Appointment of teaching staff on contractual and fixed salary (which is less than half of what a permanent teacher would receive) is the norm. Government annually employs about 11,000 such contract teachers in the public school system.
About one third of the posts in the higher education sector is vacant or filled up with ad hoc or part time teachers year after year.
Interestingly, as Gujarat was undergoing this favourable policy transition towards privatised education, the central government investment in education sector in the state grew substantially, with the establishment of premier institutions like IIT, NIFT, IIIT, Railway University and a central university, with an outlay of several thousand crore of rupees.
Careers Hit Due to State’s Withdrawal
The net outcome of such privatisation of education and the state’s withdrawal from the social sector has been a high dropout rate at the secondary level. This is accompanied by the inability of a large number of students to clear the board examinations and secure admission in good colleges. Large number of seats in the private institutions remain vacant due to their high fees and poor academic quality.
Only about 14.7 percent of the students who enroll in government schools at the primary level are able to clear higher secondary education.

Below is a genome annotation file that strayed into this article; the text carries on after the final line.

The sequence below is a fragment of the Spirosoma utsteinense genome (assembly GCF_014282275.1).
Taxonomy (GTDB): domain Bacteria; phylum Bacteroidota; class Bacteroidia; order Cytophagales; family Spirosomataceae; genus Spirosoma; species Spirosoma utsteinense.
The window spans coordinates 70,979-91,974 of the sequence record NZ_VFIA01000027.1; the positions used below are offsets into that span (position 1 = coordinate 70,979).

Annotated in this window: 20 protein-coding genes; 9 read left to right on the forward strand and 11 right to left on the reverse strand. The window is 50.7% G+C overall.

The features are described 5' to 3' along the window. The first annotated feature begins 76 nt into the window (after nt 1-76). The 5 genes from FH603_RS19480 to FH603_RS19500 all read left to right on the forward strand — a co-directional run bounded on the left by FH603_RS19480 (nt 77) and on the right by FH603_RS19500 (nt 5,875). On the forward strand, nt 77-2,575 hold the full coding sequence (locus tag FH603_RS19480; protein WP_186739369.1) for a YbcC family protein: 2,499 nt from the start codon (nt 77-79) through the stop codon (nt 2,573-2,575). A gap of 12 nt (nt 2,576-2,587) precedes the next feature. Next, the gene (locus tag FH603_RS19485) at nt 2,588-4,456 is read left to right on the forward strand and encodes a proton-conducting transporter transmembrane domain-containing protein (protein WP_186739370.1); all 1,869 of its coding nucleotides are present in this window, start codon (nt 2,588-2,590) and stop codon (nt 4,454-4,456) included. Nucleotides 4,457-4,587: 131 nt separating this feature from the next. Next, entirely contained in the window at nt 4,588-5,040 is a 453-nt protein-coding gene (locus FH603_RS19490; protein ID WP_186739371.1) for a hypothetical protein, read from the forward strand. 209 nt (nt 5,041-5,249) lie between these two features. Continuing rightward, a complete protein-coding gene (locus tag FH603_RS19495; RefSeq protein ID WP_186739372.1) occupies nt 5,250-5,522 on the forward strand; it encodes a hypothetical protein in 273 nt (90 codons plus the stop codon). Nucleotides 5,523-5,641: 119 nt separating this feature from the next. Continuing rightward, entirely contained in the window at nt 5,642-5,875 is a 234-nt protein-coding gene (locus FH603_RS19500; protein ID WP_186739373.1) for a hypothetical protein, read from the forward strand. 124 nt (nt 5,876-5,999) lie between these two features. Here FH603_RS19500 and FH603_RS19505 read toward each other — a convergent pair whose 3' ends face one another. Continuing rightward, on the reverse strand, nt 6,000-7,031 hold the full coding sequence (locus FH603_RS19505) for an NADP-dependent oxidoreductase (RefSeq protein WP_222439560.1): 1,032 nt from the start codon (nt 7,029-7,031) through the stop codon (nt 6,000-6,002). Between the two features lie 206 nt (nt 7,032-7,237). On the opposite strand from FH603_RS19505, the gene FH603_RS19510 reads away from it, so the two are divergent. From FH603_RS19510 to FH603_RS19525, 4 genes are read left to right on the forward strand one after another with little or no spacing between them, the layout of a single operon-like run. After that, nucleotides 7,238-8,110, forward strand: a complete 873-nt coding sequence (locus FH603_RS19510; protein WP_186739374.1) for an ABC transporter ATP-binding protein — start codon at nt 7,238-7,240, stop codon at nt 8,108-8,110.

The perceptible decline in the quality of education and research in Gujarat’s institutions has been evidenced by a comparative analysis of the ratings scored by universities and colleges in the National Assessment and Accreditation Council (NAAC) evaluation.
Financial scams and academic irregularities unearthed in some private medical colleges recently point to a serious malaise in the regulatory mechanisms. Several surveys and reports have acknowledged huge employability and skill gap among students who pass out of the colleges. This factor adds to the unemployment and subsequent unrest among the youth.
Questions on Human Development Indices Can’t be Ignored
The well-established fact that there is no inherent positive correlation between economic growth and human development has become a rallying point for the opposition campaign for the next Gujarat election.
Irrespective of the outcome of this election, the question – why a fast-growing industrial state like Gujarat is not among the high-performing states of the country as far as human development indicators like healthcare, education, infant mortality, nutrition and income disparities are concerned – cannot be ignored for long now.
(The writer is Professor, Department of Political Science, Maharaja Sayajirao University of Baroda. He can be reached @Amit_Dholakia . This is an opinion piece and the views expressed above are the author’s own. The Quint neither endorses nor is responsible for the same.)